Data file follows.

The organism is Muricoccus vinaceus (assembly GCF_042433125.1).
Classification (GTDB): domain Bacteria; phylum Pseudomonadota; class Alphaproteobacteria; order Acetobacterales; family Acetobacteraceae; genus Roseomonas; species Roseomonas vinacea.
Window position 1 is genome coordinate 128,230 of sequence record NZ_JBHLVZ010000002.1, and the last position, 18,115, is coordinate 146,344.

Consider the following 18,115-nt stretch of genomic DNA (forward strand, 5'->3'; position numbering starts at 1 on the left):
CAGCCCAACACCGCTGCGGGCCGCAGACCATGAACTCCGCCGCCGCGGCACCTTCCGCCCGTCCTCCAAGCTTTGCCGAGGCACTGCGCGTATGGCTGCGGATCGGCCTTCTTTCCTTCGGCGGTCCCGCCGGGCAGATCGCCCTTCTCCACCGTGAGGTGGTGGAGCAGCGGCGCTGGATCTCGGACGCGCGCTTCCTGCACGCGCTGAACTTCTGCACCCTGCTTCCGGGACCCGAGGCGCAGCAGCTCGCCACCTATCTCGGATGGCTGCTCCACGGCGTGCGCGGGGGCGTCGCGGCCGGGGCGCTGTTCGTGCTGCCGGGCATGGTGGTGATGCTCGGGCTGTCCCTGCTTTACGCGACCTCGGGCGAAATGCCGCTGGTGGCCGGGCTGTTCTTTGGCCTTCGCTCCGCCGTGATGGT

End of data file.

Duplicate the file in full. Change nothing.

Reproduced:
The organism is Muricoccus vinaceus (assembly GCF_042433125.1).
Classification (GTDB): domain Bacteria; phylum Pseudomonadota; class Alphaproteobacteria; order Acetobacterales; family Acetobacteraceae; genus Roseomonas; species Roseomonas vinacea.
Window position 1 is genome coordinate 128,230 of sequence record NZ_JBHLVZ010000002.1, and the last position, 18,115, is coordinate 146,344.

Consider the following 18,115-nt stretch of genomic DNA (forward strand, 5'->3'; position numbering starts at 1 on the left):
CAGCCCAACACCGCTGCGGGCCGCAGACCATGAACTCCGCCGCCGCGGCACCTTCCGCCCGTCCTCCAAGCTTTGCCGAGGCACTGCGCGTATGGCTGCGGATCGGCCTTCTTTCCTTCGGCGGTCCCGCCGGGCAGATCGCCCTTCTCCACCGTGAGGTGGTGGAGCAGCGGCGCTGGATCTCGGACGCGCGCTTCCTGCACGCGCTGAACTTCTGCACCCTGCTTCCGGGACCCGAGGCGCAGCAGCTCGCCACCTATCTCGGATGGCTGCTCCACGGCGTGCGCGGGGGCGTCGCGGCCGGGGCGCTGTTCGTGCTGCCGGGCATGGTGGTGATGCTCGGGCTGTCCCTGCTTTACGCGACCTCGGGCGAAATGCCGCTGGTGGCCGGGCTGTTCTTTGGCCTTCGCTCCGCCGTGATGGT